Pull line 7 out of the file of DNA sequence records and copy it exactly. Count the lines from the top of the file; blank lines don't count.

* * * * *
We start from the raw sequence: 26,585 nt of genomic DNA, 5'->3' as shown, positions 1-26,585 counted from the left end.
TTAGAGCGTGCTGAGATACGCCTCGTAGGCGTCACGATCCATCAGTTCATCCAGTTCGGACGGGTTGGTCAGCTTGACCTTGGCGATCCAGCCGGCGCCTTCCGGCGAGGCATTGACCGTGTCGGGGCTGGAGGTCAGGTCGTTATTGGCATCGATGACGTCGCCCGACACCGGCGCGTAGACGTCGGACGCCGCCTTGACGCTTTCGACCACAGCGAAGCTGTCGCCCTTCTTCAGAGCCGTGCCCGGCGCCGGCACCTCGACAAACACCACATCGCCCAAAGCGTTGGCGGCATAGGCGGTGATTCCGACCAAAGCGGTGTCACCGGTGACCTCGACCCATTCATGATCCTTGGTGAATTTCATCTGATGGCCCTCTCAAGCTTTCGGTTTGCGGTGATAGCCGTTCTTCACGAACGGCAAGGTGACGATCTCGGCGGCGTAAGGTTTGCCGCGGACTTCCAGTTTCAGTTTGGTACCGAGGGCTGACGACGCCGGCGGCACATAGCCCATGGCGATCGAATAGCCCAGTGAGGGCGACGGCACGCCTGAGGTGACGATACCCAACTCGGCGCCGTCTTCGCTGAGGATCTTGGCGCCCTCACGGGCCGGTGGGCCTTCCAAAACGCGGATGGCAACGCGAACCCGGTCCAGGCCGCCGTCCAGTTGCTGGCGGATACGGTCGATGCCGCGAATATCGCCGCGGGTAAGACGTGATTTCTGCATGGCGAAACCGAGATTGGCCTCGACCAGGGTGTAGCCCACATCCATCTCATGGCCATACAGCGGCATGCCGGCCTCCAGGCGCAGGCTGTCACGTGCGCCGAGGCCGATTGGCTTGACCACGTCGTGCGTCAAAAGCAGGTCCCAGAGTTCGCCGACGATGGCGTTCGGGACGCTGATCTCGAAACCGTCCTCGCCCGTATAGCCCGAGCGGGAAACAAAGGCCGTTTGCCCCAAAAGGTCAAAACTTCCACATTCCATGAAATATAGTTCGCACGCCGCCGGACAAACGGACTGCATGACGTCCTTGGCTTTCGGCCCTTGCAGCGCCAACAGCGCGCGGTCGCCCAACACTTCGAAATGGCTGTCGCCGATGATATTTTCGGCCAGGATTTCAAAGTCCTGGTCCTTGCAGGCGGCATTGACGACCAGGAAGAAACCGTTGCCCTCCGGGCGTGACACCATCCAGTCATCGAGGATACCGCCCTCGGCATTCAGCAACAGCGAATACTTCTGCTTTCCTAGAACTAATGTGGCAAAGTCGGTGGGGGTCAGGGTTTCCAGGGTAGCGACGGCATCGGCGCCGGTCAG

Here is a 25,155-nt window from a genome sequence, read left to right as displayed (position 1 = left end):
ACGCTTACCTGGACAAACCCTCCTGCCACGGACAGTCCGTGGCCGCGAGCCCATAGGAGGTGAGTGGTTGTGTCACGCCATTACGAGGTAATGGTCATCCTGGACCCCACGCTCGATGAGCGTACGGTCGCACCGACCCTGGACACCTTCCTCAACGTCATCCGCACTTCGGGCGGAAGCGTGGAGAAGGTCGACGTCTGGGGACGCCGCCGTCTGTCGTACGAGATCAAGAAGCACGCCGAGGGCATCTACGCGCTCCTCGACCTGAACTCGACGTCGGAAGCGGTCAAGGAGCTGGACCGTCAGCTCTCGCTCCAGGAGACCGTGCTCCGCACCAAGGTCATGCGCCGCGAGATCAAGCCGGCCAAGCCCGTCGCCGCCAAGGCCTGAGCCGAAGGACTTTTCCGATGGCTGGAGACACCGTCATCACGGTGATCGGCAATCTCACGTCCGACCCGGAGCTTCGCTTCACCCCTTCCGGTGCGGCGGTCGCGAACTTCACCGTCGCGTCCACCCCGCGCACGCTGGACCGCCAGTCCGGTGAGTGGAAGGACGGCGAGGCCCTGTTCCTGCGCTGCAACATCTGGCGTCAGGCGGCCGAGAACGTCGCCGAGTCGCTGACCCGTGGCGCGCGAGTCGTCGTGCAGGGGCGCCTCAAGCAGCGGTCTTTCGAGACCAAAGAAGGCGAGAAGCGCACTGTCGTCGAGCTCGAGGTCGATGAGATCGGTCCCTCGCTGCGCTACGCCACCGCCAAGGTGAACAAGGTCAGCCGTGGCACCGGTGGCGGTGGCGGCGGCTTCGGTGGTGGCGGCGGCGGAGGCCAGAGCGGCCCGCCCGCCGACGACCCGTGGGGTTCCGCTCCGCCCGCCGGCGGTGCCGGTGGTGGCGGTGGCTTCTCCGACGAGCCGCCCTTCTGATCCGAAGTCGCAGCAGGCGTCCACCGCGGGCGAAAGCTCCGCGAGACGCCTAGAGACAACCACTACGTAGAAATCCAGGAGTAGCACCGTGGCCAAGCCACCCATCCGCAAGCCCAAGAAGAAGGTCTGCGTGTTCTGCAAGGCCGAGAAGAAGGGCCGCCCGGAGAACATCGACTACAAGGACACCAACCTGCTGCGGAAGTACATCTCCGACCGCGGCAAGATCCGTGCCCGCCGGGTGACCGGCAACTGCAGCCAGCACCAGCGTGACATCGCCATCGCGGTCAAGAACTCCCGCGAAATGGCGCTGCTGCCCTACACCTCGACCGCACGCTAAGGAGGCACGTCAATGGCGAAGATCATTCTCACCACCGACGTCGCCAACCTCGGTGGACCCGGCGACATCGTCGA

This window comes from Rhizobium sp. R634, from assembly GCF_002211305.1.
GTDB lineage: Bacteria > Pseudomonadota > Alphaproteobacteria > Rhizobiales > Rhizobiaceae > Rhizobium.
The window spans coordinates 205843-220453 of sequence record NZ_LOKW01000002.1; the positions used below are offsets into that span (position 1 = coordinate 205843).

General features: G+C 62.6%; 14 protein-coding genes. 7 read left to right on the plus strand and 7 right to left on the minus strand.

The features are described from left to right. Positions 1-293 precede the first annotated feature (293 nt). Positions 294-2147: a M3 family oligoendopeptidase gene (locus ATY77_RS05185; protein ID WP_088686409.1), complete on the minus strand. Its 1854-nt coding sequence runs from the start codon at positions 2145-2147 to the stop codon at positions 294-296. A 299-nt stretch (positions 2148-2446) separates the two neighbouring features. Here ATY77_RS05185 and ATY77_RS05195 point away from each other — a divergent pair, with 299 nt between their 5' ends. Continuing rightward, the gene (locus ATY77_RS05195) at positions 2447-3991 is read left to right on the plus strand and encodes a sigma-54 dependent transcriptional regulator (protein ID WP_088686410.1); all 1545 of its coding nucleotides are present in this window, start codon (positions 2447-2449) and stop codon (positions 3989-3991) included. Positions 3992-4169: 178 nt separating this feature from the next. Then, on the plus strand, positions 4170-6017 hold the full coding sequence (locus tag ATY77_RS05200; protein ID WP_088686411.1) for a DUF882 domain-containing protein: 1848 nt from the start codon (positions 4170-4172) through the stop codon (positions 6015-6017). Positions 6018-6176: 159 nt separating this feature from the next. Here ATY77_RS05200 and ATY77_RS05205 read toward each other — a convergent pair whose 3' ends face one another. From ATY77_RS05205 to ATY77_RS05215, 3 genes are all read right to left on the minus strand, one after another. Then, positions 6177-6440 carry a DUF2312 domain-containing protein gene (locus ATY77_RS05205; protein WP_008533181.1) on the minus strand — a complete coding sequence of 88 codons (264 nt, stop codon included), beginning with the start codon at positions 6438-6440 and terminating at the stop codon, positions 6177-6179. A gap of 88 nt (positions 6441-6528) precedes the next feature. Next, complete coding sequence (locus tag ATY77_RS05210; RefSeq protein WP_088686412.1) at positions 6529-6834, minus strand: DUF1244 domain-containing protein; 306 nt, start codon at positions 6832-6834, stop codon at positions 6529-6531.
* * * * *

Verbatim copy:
The window spans coordinates 205843-220453 of sequence record NZ_LOKW01000002.1; the positions used below are offsets into that span (position 1 = coordinate 205843).